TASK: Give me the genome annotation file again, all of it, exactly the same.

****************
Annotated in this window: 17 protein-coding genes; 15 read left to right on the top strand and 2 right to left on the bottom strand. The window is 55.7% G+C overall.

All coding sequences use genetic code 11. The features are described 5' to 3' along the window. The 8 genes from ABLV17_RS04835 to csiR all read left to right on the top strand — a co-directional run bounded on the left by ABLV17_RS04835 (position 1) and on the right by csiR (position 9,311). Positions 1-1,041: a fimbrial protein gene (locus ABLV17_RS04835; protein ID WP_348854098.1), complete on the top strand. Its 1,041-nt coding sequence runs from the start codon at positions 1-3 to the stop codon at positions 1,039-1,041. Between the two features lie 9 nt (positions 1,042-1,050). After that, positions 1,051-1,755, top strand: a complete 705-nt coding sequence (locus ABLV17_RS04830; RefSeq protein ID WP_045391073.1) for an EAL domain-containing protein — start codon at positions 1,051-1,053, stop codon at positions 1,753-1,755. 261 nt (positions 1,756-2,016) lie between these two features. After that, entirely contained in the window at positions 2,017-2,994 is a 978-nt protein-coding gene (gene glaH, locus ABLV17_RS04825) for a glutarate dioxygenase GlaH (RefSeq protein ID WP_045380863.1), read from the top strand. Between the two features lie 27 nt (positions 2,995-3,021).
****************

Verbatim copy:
Annotated in this window: 17 protein-coding genes; 15 read left to right on the top strand and 2 right to left on the bottom strand. The window is 55.7% G+C overall.

All coding sequences use genetic code 11. The features are described 5' to 3' along the window. The 8 genes from ABLV17_RS04835 to csiR all read left to right on the top strand — a co-directional run bounded on the left by ABLV17_RS04835 (position 1) and on the right by csiR (position 9,311). Positions 1-1,041: a fimbrial protein gene (locus ABLV17_RS04835; protein ID WP_348854098.1), complete on the top strand. Its 1,041-nt coding sequence runs from the start codon at positions 1-3 to the stop codon at positions 1,039-1,041. Between the two features lie 9 nt (positions 1,042-1,050). After that, positions 1,051-1,755, top strand: a complete 705-nt coding sequence (locus ABLV17_RS04830; RefSeq protein ID WP_045391073.1) for an EAL domain-containing protein — start codon at positions 1,051-1,053, stop codon at positions 1,753-1,755. 261 nt (positions 1,756-2,016) lie between these two features. After that, entirely contained in the window at positions 2,017-2,994 is a 978-nt protein-coding gene (gene glaH, locus ABLV17_RS04825) for a glutarate dioxygenase GlaH (RefSeq protein ID WP_045380863.1), read from the top strand. Between the two features lie 27 nt (positions 2,995-3,021).